Customer Service: How to Deal with a Problem Potential Customer
 
 
Customer Service: How to Deal with a Problem Potential Customer

There is a second, seldom-discussed problem: the problem potential customer. We will talk about how far you can, or should, go to get the sale when the potential customer is being difficult from the beginning.

Price Shoppers: Comparison shopping is a time-honored tradition and should be respected at all costs. In fact, if potential customers enter your store and ask you to help them out on a product price-wise, you have an excellent opportunity to gain some great customer loyalty if you can find a way to accommodate them.

The problem arises when a shopper does not really understand what price comparison means. If the shopper comes in with a flyer that shows a dishwasher similar to the one you are offering but at a substantially reduced price, you may not be able to match it. Explain clearly and in a pleasant voice why you cannot match the price: your model has additional features, the manufacturer is of better quality, yours includes a warranty that is not included at the other store, etc. At the same time, offer to come closer to the price the customer is asking for. If you can let the shopper know you are willing to meet her or him halfway while making it clear that what you are offering is superior to the other product, the price shopper will leave with the satisfaction of receiving a great deal.

Talk to your manager or supervisor if you cannot work something out yourself. Perhaps an unusual approach is called for. Although you may not be obligated to match a price on a different product, perhaps you will in this case to gain the customer. Or perhaps you could throw in an upgrade or a coupon toward a future purchase. The key is to be flexible and accommodating. You should never simply make a flat statement that you cannot help them because you do not carry that particular product. Do not give the customer your problem. Find a solution that will work for the customer!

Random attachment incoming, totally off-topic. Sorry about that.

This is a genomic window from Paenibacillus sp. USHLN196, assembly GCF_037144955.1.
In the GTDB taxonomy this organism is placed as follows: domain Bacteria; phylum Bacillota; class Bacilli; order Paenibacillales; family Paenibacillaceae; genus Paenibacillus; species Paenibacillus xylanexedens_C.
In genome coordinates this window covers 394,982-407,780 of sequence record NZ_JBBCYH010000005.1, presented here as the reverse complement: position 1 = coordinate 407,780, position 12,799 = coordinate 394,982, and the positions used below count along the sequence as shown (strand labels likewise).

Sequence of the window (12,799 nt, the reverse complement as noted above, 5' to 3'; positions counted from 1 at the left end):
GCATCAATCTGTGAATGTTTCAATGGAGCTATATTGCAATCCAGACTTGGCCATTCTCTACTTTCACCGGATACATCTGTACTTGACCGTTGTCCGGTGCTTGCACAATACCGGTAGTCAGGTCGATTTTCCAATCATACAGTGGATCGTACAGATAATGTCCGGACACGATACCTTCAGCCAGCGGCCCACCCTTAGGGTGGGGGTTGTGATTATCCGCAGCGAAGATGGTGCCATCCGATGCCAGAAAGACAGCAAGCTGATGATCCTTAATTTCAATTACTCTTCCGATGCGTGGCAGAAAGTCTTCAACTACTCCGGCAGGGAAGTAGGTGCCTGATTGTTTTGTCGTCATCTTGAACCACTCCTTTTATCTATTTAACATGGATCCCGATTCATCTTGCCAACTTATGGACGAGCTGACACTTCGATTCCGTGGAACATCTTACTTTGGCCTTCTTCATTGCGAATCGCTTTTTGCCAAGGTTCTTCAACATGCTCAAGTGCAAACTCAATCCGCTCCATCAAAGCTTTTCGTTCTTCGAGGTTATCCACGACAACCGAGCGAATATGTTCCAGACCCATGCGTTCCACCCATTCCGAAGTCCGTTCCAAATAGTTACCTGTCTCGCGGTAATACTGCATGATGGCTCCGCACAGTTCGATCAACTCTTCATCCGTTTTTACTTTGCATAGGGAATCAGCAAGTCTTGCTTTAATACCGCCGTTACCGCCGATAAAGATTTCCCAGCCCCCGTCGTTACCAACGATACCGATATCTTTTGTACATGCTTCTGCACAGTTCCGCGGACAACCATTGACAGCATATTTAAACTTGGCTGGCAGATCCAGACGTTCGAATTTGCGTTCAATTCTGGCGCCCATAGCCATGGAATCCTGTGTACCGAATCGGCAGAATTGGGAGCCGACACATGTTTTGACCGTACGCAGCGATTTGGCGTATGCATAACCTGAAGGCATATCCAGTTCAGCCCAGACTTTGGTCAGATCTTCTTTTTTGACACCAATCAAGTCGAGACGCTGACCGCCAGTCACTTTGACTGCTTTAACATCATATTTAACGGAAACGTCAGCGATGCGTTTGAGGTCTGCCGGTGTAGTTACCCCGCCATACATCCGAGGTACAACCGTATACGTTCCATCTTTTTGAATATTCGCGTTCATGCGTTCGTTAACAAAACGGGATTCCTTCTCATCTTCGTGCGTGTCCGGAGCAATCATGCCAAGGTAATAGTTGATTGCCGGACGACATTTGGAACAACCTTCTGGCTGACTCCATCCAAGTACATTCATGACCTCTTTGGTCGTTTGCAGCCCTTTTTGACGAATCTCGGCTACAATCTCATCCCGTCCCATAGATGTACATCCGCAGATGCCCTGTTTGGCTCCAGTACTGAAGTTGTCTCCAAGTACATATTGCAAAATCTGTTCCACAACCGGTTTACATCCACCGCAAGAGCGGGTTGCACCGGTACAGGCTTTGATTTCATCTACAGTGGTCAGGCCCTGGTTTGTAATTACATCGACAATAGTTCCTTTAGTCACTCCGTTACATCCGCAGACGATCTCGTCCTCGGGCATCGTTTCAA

Looky-Loos: These can be the most frustrating potential customers around. People who come into your business repeatedly to browse or ask a lot of questions without ever making a purchase can become real problems. You may avoid them, become short with them, or otherwise make them feel unimportant because, in your eyes, they are a waste of your time.

Keep in mind that you are basing this only on your perception. What if these people have told their friends or family who do actually make purchases that the employees of your company are rude and impatient? You could lose sales you did not even know were in your future.

Remember, your role is not just to make the sale or cinch the deal. It is about serving the customer, so try to be patient and helpful even when a potential customer has come in and browsed numerous times without ever making a purchase. That person may simply be overly cautious, and you do not want to shatter the customer relationship just when they have finally resolved to make a commitment.
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In many cases, customers come back a few times to look without buying because they suffer from indecision. For them, the most difficult part of purchasing something is deciding what they want, not whether they want it.

If you sense that customers are simply indecisive about their choice, there are some techniques you can use to help them clarify for themselves what they really want. Remember, they keep coming back for a reason, and if they feel the need to keep returning, there is obviously an unmet need. Help them figure out what it is with these tips:

  • Ask them open-ended questions to help clarify their hesitation about a purchase or service. Ask them about their needs, preferences, and what they are leaning toward. They may simply need some clarification or detail so that they fully understand the benefits.
  • Reduce the risk for them. If they are not sure a color is just right or the item is the right size, remind them about your return policy and reassure them that if there is a problem after purchase, you will be glad to help them resolve it.
  • Guide them toward purchases or services that may better meet their needs after talking to them a bit. Sometimes a customer simply has not found the product or service that is the right fit.

Unrealistic Expectations or Aggressive Behavior: Working with overly demanding customers can be very stressful. Their unrealistic expectations of what you can and cannot do for them can make even the best customer service representative or salesperson feel undervalued and unappreciated. It can help to keep in mind that many people over-demand or have unrealistic expectations because they have been treated poorly in the past. If they have received poor customer service recently, they may feel that the only way to have their real expectations met is to over-demand and become domineering or aggressive. If you can immediately allay their fears by being receptive, listening attentively, and giving them exemplary service, you will discover that many of these customers soon turn pleasant.